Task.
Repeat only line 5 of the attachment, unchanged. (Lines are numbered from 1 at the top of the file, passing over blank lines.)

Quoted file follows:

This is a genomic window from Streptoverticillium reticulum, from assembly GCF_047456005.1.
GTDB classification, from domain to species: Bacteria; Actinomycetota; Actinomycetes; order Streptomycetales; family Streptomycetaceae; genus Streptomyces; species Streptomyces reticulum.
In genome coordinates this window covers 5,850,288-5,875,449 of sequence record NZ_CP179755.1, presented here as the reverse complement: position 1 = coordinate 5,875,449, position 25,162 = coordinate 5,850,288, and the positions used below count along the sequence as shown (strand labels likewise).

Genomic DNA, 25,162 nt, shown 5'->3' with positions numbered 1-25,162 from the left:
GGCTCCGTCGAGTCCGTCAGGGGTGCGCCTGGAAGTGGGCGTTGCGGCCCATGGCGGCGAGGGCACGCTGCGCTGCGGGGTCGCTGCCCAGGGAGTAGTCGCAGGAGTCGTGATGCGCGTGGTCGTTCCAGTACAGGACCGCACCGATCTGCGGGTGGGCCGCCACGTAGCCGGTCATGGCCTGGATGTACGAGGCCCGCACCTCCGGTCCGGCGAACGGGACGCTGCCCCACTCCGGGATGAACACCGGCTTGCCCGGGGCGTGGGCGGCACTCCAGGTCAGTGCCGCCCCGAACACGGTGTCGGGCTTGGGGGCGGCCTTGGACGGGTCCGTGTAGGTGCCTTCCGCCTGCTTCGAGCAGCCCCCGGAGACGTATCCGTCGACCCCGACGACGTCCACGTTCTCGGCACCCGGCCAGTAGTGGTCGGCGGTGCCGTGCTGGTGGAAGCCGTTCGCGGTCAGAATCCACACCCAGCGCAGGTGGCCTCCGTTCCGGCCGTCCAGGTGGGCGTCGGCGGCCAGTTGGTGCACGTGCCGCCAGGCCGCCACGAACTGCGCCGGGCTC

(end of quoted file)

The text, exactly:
GGCTCCGTCGAGTCCGTCAGGGGTGCGCCTGGAAGTGGGCGTTGCGGCCCATGGCGGCGAGGGCACGCTGCGCTGCGGGGTCGCTGCCCAGGGAGTAGTCGCAGGAGTCGTGATGCGCGTGGTCGTTCCAGTACAGGACCGCACCGATCTGCGGGTGGGCCGCCACGTAGCCGGTCATGGCCTGGATGTACGAGGCCCGCACCTCCGGTCCGGCGAACGGGACGCTGCCCCACTCCGGGATGAACACCGGCTTGCCCGGGGCGTGGGCGGCACTCCAGGTCAGTGCCGCCCCGAACACGGTGTCGGGCTTGGGGGCGGCCTTGGACGGGTCCGTGTAGGTGCCTTCCGCCTGCTTCGAGCAGCCCCCGGAGACGTATCCGTCGACCCCGACGACGTCCACGTTCTCGGCACCCGGCCAGTAGTGGTCGGCGGTGCCGTGCTGGTGGAAGCCGTTCGCGGTCAGAATCCACACCCAGCGCAGGTGGCCTCCGTTCCGGCCGTCCAGGTGGGCGTCGGCGGCCAGTTGGTGCACGTGCCGCCAGGCCGCCACGAACTGCGCCGGGCTC